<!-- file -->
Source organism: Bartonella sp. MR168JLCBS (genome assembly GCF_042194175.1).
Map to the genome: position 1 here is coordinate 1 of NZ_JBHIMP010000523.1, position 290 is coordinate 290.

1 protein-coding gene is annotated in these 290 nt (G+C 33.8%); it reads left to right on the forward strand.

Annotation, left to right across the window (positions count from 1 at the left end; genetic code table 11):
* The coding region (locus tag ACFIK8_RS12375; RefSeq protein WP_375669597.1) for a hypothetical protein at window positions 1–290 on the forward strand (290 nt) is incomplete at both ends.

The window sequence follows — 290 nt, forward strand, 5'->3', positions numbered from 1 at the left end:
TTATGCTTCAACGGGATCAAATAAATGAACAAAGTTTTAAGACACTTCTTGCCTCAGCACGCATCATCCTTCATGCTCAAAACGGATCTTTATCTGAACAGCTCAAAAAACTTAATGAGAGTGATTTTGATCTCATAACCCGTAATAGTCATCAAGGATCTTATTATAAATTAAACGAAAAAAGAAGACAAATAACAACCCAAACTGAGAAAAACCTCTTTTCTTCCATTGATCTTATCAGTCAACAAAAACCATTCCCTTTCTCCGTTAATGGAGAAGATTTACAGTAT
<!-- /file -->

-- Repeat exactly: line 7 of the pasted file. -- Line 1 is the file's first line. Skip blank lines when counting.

TTATGCTTCAACGGGATCAAATAAATGAACAAAGTTTTAAGACACTTCTTGCCTCAGCACGCATCATCCTTCATGCTCAAAACGGATCTTTATCTGAACAGCTCAAAAAACTTAATGAGAGTGATTTTGATCTCATAACCCGTAATAGTCATCAAGGATCTTATTATAAATTAAACGAAAAAAGAAGACAAATAACAACCCAAACTGAGAAAAACCTCTTTTCTTCCATTGATCTTATCAGTCAACAAAAACCATTCCCTTTCTCCGTTAATGGAGAAGATTTACAGTAT